How to help Teens Cope with the Pandemic?

I thought about writing this blog because I am seeing my daughter- an 8th grader and many other teens I work with having a difficult time to cope with the changes the Pandemic has brought into their lives.

“I won’t have a graduation ceremony for going from Middle School to High School” cried my daughter.

Just like her many teens are facing a lot of losses- be it sport events, plays, dances, concerts, clubs, proms, graduations, seniors’ trip, summer internships and jobs or a test they had been preparing for. To add to that they cannot see their friends and spend time with them, after all that is what they like to do and care about the most at their age.

In addition to that, most of them are finding the online/distance learning much more challenging. And for some of them there might be added stress might be coming from their parents working as essential worker/first line workers or parents losing their jobs causing financial strain.

Our general instinct as parents is to fix every problem our children are facing and make them happy, unfortunately, we cannot do that, but we can at least try to do the following:

1) Acknowledge their loss and Validate their feelings:

Remind yourself that most of teens don’t have the life experience that would help them put something like a canceled prom or graduation into perspective. Discounting their very real frustration and sadness will only make them feel worse. But, We have experienced some adverse events, so we can help them feel better by acknowledging both their losses, and also their feelings. Use Empathy to validate their feelings.

Here is an example of Emphatic validation:

“I understand that you are super sad that your first play was canceled. And you’re mad that every day seems to bring a new frustration and disappointment.” Then, throw in a little empathy: “That’s just plain hard. I totally get why you are angry and sad.”

2) Allow them to express their feelings and grieve:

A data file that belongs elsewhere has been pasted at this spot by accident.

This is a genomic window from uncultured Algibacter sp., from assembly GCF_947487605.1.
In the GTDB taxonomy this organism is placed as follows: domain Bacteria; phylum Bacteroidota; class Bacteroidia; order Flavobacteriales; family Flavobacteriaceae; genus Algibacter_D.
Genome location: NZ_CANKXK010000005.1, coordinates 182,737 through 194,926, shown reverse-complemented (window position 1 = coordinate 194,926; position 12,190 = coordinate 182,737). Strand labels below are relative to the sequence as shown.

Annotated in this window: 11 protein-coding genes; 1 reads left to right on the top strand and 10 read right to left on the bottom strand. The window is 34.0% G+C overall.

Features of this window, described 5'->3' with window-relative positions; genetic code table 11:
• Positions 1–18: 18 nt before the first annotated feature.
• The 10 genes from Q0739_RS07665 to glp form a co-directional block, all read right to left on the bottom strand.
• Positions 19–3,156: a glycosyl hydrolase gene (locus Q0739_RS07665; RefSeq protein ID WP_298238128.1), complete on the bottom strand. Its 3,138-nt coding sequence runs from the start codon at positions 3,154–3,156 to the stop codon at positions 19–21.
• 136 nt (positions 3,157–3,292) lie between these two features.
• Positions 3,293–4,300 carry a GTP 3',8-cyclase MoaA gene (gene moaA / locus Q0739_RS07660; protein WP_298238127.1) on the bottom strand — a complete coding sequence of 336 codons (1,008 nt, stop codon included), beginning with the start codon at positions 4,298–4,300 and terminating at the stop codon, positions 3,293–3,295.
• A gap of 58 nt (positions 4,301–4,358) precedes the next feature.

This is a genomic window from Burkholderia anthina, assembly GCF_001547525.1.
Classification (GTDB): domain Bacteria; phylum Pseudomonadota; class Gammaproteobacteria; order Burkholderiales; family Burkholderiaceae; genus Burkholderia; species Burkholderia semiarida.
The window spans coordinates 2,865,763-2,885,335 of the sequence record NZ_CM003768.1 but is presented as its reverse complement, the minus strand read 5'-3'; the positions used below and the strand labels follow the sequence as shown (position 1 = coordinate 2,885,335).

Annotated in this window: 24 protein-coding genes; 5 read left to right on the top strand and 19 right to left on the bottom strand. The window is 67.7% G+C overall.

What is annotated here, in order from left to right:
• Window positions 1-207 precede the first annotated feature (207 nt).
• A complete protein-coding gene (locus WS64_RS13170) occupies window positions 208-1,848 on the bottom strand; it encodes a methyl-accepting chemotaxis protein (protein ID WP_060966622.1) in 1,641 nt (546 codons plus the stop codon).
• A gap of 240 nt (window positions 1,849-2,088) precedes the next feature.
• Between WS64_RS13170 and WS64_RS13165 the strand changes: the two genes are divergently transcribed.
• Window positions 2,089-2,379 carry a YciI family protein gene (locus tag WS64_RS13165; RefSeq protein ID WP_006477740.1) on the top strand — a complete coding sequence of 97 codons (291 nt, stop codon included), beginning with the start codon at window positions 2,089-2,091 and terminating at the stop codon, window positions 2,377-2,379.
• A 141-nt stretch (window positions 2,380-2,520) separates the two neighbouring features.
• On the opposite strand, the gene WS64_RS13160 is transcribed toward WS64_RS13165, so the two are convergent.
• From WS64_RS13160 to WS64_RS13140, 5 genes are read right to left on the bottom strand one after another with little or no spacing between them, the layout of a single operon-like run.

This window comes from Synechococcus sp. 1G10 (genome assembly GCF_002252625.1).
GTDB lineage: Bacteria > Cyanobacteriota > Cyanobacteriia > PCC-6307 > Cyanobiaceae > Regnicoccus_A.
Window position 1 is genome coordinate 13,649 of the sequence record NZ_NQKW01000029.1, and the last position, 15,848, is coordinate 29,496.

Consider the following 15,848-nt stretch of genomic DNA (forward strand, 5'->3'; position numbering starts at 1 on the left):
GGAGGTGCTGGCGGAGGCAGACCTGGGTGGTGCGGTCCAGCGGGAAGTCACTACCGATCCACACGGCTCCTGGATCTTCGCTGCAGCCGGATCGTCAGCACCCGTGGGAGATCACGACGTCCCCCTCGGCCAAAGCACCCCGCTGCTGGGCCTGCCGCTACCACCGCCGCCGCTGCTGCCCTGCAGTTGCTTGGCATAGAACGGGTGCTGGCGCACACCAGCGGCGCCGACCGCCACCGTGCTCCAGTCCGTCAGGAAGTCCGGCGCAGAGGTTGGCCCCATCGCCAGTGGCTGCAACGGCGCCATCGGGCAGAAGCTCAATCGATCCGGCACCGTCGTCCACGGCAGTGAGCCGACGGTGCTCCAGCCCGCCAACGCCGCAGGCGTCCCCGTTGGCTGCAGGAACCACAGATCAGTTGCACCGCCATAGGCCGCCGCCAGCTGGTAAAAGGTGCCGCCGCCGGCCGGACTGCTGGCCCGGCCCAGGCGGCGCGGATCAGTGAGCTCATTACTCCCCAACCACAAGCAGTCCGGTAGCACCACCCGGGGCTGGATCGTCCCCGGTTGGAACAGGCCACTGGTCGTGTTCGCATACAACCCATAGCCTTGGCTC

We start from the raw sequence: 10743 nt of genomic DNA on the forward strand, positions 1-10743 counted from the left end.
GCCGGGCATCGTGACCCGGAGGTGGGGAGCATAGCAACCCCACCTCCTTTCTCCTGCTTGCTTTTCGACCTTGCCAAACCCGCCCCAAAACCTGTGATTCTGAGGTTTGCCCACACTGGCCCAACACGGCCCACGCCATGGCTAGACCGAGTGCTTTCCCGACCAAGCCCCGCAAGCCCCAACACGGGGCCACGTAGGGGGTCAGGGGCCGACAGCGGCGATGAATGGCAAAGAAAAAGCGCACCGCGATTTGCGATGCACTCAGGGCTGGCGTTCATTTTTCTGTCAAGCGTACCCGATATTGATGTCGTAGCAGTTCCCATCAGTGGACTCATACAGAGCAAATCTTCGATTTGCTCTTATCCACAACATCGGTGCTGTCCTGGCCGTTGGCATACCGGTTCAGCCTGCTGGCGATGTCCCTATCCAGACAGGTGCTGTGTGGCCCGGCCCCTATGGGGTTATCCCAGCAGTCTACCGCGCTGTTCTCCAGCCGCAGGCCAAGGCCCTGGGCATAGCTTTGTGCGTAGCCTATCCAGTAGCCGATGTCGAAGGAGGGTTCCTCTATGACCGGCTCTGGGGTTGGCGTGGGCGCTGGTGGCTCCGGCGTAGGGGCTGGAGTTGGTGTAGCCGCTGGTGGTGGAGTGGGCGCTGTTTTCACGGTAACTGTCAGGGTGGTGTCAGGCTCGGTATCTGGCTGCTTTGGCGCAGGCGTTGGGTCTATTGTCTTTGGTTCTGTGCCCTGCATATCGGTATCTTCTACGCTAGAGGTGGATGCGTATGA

Help your teen identify and name the feeling and talk about it freely. Help them understand that Grief is natural response to loss and its okay to grieve for the losses they have had. You can share your feelings about the losses, fears and worries you are experiencing as well to open the communication channel with them. You can have them listen to this mindfulness exercise on feelings to help them identify and deal with their feelings.

3) Help them to focus on what they can control:

One of the biggest losses is the loss of sense of control and predictability that our lives had a couple of months ago. Ask them what they can do/ control in the present moment than worrying about the future. Establish the same routine as before and help them find ways to connect with their friends virtually.

4) Have them participate in an Intention setting exercise every week: Teens have a lot more free time now because most of them don’t have nearly as much schoolwork and no after school activities. A lot of them have lost motivation to study or do anything. This activity which parents can do with them and in fact the whole family. Pick a time to come together, put some snacks on the table, do the intention setting activity and then play a favorite family game after.

What is Intention setting/conscious goal activity?

1. Ask them to determine your goal-based intention for the week: What is your goal for next week?

2. Ask them how they would like to be held accountable? - daily check in or weekly check in.

3. Ask how intentional were they with their Goal this week? at the weekly check in meeting.

5) Help them find meaning and purpose:

David Kessler has continued the work on grief that he started with Kübler-Ross, recently adding a sixth stage to five stages of grief : “meaning”.

Meaning comes from the light we find in dark times. It might come from the gratitude we feel for being with our family or a sense of awe that overcomes us on a walk when we walk and see the blooming flowers in spring. And often, meaning comes from helping others.

As we approach what is likely to be a long summer for our kids. We can ask them: How can you be helpful to others during this time? How can you channel your frustration and anger? Our questions may or may not spark something in them. They may not be ready or able to find meaning but that is okay.. no need to worry. Please reassure yourself that whether or not, they see it now, meaning will likely come from simply enduring this difficult time. The silver lining for this generation is that, like it or not, they are gaining the skills they need to cope with difficulty. Remember we build resilience when we face adversity in life.

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